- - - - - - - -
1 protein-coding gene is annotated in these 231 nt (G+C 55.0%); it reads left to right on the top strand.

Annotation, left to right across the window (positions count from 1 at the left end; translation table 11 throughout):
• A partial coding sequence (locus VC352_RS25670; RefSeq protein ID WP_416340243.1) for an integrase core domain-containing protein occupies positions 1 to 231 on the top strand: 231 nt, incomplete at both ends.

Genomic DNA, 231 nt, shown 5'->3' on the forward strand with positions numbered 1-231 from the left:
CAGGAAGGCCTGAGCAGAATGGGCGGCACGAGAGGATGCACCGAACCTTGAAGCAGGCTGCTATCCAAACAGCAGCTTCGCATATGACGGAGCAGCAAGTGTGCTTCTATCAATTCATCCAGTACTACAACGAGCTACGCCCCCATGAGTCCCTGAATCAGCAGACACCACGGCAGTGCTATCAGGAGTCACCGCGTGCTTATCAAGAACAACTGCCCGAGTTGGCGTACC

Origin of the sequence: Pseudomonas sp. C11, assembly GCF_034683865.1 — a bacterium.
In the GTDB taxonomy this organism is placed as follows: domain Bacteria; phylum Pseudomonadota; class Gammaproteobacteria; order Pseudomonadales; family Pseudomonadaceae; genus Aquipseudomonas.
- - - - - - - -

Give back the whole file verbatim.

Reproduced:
1 protein-coding gene is annotated in these 231 nt (G+C 55.0%); it reads left to right on the top strand.

Annotation, left to right across the window (positions count from 1 at the left end; translation table 11 throughout):
• A partial coding sequence (locus VC352_RS25670; RefSeq protein ID WP_416340243.1) for an integrase core domain-containing protein occupies positions 1 to 231 on the top strand: 231 nt, incomplete at both ends.

Genomic DNA, 231 nt, shown 5'->3' on the forward strand with positions numbered 1-231 from the left:
CAGGAAGGCCTGAGCAGAATGGGCGGCACGAGAGGATGCACCGAACCTTGAAGCAGGCTGCTATCCAAACAGCAGCTTCGCATATGACGGAGCAGCAAGTGTGCTTCTATCAATTCATCCAGTACTACAACGAGCTACGCCCCCATGAGTCCCTGAATCAGCAGACACCACGGCAGTGCTATCAGGAGTCACCGCGTGCTTATCAAGAACAACTGCCCGAGTTGGCGTACC

Origin of the sequence: Pseudomonas sp. C11, assembly GCF_034683865.1 — a bacterium.
In the GTDB taxonomy this organism is placed as follows: domain Bacteria; phylum Pseudomonadota; class Gammaproteobacteria; order Pseudomonadales; family Pseudomonadaceae; genus Aquipseudomonas.